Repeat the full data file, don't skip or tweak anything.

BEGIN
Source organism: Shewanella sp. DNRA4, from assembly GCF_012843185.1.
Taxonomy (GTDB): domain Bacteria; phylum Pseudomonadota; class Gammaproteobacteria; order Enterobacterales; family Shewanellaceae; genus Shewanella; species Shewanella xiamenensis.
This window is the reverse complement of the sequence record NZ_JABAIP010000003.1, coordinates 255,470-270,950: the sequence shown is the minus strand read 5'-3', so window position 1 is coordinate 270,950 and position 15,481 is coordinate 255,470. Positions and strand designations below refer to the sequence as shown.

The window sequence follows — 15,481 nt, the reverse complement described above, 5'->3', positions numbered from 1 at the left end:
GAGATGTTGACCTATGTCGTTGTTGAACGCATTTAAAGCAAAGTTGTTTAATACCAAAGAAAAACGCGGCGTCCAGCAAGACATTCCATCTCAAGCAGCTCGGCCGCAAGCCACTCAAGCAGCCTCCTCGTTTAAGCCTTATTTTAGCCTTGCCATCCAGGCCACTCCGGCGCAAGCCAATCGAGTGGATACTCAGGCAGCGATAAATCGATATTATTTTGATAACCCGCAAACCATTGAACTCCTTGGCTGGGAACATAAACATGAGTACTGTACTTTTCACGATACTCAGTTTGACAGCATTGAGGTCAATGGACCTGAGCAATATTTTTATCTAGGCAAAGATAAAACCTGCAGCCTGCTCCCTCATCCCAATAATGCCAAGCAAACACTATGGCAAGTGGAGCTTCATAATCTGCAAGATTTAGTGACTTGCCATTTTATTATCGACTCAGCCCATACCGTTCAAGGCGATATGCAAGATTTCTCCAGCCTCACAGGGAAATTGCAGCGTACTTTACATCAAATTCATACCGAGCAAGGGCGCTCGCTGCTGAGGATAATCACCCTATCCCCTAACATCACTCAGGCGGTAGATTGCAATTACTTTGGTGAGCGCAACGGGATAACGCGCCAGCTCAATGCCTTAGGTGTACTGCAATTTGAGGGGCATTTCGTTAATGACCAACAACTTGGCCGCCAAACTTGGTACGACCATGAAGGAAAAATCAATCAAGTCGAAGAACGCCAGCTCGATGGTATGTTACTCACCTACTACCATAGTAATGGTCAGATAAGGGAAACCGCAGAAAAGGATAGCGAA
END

Source organism: Shewanella sp. DNRA4, from assembly GCF_012843185.1.
Taxonomy (GTDB): domain Bacteria; phylum Pseudomonadota; class Gammaproteobacteria; order Enterobacterales; family Shewanellaceae; genus Shewanella; species Shewanella xiamenensis.
This window is the reverse complement of the sequence record NZ_JABAIP010000003.1, coordinates 255,470-270,950: the sequence shown is the minus strand read 5'-3', so window position 1 is coordinate 270,950 and position 15,481 is coordinate 255,470. Positions and strand designations below refer to the sequence as shown.

The window sequence follows — 15,481 nt, the reverse complement described above, 5'->3', positions numbered from 1 at the left end:
GAGATGTTGACCTATGTCGTTGTTGAACGCATTTAAAGCAAAGTTGTTTAATACCAAAGAAAAACGCGGCGTCCAGCAAGACATTCCATCTCAAGCAGCTCGGCCGCAAGCCACTCAAGCAGCCTCCTCGTTTAAGCCTTATTTTAGCCTTGCCATCCAGGCCACTCCGGCGCAAGCCAATCGAGTGGATACTCAGGCAGCGATAAATCGATATTATTTTGATAACCCGCAAACCATTGAACTCCTTGGCTGGGAACATAAACATGAGTACTGTACTTTTCACGATACTCAGTTTGACAGCATTGAGGTCAATGGACCTGAGCAATATTTTTATCTAGGCAAAGATAAAACCTGCAGCCTGCTCCCTCATCCCAATAATGCCAAGCAAACACTATGGCAAGTGGAGCTTCATAATCTGCAAGATTTAGTGACTTGCCATTTTATTATCGACTCAGCCCATACCGTTCAAGGCGATATGCAAGATTTCTCCAGCCTCACAGGGAAATTGCAGCGTACTTTACATCAAATTCATACCGAGCAAGGGCGCTCGCTGCTGAGGATAATCACCCTATCCCCTAACATCACTCAGGCGGTAGATTGCAATTACTTTGGTGAGCGCAACGGGATAACGCGCCAGCTCAATGCCTTAGGTGTACTGCAATTTGAGGGGCATTTCGTTAATGACCAACAACTTGGCCGCCAAACTTGGTACGACCATGAAGGAAAAATCAATCAAGTCGAAGAACGCCAGCTCGATGGTATGTTACTCACCTACTACCATAGTAATGGTCAGATAAGGGAAACCGCAGAAAAGGATAGCGAA